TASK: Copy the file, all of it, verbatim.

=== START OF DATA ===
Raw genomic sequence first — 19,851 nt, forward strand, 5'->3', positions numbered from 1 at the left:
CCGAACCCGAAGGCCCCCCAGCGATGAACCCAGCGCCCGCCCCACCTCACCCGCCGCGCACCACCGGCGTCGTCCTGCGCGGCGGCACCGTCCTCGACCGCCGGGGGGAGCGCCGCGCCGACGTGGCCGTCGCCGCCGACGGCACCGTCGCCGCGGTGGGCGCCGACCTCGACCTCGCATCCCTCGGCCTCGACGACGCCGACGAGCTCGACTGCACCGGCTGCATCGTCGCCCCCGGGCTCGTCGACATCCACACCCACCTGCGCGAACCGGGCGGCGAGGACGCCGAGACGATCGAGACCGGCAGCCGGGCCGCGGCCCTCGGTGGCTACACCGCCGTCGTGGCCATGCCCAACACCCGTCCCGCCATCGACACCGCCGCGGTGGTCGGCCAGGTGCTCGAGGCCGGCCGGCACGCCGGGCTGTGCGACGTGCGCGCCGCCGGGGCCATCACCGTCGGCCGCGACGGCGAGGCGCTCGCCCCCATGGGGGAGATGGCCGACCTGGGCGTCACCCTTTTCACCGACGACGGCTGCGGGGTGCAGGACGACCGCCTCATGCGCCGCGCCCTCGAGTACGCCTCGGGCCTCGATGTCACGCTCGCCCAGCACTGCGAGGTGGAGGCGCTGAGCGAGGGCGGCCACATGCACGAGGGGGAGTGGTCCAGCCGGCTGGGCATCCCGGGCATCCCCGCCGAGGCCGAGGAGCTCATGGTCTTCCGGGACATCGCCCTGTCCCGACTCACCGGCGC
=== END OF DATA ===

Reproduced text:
Raw genomic sequence first — 19,851 nt, forward strand, 5'->3', positions numbered from 1 at the left:
CCGAACCCGAAGGCCCCCCAGCGATGAACCCAGCGCCCGCCCCACCTCACCCGCCGCGCACCACCGGCGTCGTCCTGCGCGGCGGCACCGTCCTCGACCGCCGGGGGGAGCGCCGCGCCGACGTGGCCGTCGCCGCCGACGGCACCGTCGCCGCGGTGGGCGCCGACCTCGACCTCGCATCCCTCGGCCTCGACGACGCCGACGAGCTCGACTGCACCGGCTGCATCGTCGCCCCCGGGCTCGTCGACATCCACACCCACCTGCGCGAACCGGGCGGCGAGGACGCCGAGACGATCGAGACCGGCAGCCGGGCCGCGGCCCTCGGTGGCTACACCGCCGTCGTGGCCATGCCCAACACCCGTCCCGCCATCGACACCGCCGCGGTGGTCGGCCAGGTGCTCGAGGCCGGCCGGCACGCCGGGCTGTGCGACGTGCGCGCCGCCGGGGCCATCACCGTCGGCCGCGACGGCGAGGCGCTCGCCCCCATGGGGGAGATGGCCGACCTGGGCGTCACCCTTTTCACCGACGACGGCTGCGGGGTGCAGGACGACCGCCTCATGCGCCGCGCCCTCGAGTACGCCTCGGGCCTCGATGTCACGCTCGCCCAGCACTGCGAGGTGGAGGCGCTGAGCGAGGGCGGCCACATGCACGAGGGGGAGTGGTCCAGCCGGCTGGGCATCCCGGGCATCCCCGCCGAGGCCGAGGAGCTCATGGTCTTCCGGGACATCGCCCTGTCCCGACTCACCGGCGC